Tip, Tap and Toe were an acrobatic African American tap dance act that started in night clubs and vaudeville in the late 1920s. Its core members were Ray Winfield (1912-1967), Sammy Green (1907-1996) and Teddy Fraser (1907-?). Green and Fraser were from rural South Carolina; Winfield was from Harlem.
Eddie Cantor had the trio as part of his act briefly at the New York Palace (vaudeville’s flagship) and they also played the massive Paramount Theatre, and appeared on Broadway in George White’s Scandals of 1936. They also appeared in the Hollywood movies By Request (1936), You Can’t Have Everything (1937), Pardon My Sarong (1942, with Abbott and Costello), All By Myself (1943), Honeymoon Lodge (1943), and Hi Good Lookin’ (1944). At times throughout their history their membership was augmented by other dancers, such as Freddie James, or Prince Spencer of the Four Step Brothers. The dancers would highlight their contrasting styles (and the sounds they made) and then work it all into a sort of percussive harmonizing climax. Winfield was considered an innovator in introducing massive amounts of sliding to the group’s routines, a technique that was much emulated by others.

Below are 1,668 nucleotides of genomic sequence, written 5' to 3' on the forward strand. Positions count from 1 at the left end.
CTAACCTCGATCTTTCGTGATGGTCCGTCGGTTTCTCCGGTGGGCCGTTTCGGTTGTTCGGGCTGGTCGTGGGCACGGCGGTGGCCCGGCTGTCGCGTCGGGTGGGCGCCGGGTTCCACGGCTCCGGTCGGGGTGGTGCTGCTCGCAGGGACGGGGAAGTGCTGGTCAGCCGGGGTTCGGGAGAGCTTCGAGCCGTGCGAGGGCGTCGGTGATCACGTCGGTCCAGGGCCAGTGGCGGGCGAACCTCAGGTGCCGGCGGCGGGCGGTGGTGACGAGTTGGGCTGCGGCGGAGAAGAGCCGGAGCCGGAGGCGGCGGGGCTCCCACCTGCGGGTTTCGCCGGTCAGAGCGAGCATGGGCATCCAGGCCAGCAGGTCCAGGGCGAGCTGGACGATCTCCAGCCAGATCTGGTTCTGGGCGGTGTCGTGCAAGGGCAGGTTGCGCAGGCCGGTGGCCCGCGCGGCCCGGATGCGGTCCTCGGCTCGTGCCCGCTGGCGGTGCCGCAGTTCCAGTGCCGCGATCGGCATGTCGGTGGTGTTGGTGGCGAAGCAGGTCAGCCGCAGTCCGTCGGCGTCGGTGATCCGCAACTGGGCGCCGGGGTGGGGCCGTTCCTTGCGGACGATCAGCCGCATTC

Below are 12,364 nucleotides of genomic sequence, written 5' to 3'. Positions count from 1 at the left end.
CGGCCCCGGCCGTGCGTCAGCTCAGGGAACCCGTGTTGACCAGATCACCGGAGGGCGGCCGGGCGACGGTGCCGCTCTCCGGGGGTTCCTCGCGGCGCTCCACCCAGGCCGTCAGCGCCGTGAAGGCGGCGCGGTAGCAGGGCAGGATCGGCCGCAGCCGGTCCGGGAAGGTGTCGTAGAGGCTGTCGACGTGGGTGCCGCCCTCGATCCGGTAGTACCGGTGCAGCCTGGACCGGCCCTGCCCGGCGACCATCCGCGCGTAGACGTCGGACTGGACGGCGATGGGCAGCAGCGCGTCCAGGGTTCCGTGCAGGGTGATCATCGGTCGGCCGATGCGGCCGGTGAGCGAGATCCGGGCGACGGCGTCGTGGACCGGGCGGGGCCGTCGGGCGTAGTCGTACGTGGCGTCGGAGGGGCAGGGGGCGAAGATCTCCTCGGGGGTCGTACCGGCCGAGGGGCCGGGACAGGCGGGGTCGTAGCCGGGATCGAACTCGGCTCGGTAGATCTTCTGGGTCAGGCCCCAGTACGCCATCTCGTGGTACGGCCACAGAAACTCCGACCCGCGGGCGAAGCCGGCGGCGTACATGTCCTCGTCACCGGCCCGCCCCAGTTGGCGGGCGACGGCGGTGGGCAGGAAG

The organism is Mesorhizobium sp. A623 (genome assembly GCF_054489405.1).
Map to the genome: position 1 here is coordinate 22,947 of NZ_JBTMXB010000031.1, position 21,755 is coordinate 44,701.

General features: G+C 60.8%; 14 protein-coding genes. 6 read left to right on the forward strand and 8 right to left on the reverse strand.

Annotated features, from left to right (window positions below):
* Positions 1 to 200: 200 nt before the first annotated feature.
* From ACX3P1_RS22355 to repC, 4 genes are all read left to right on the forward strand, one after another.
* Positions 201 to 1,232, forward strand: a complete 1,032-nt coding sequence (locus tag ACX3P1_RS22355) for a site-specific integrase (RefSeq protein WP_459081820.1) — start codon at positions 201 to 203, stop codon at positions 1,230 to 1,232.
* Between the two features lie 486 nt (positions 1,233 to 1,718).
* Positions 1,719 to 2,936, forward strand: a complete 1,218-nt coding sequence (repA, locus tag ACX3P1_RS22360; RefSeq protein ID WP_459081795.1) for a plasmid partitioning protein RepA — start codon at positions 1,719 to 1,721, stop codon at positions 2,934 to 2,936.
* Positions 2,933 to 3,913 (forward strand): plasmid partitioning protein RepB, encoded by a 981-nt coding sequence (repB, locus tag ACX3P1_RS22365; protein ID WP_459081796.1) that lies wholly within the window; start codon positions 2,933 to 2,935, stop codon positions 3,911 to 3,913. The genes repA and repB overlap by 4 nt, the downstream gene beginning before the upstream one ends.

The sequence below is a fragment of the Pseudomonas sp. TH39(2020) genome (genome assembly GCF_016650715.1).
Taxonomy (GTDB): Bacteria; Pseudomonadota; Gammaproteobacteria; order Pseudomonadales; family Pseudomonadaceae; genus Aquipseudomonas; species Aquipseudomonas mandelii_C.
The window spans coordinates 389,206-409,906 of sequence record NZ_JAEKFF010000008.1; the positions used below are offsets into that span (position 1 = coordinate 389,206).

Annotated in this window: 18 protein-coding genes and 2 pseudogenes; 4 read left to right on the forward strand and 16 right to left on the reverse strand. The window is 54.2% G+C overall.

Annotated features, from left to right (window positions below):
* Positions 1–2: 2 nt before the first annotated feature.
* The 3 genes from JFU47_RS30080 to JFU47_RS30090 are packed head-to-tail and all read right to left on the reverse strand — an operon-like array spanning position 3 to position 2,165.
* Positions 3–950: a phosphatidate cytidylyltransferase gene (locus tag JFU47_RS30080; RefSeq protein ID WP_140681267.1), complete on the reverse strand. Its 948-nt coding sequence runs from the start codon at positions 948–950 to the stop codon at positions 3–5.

To learn more about vaudeville and its veterans like Tip Tap and Toe, please see No Applause, Just Throw Money: The Book That Made Vaudeville Famous.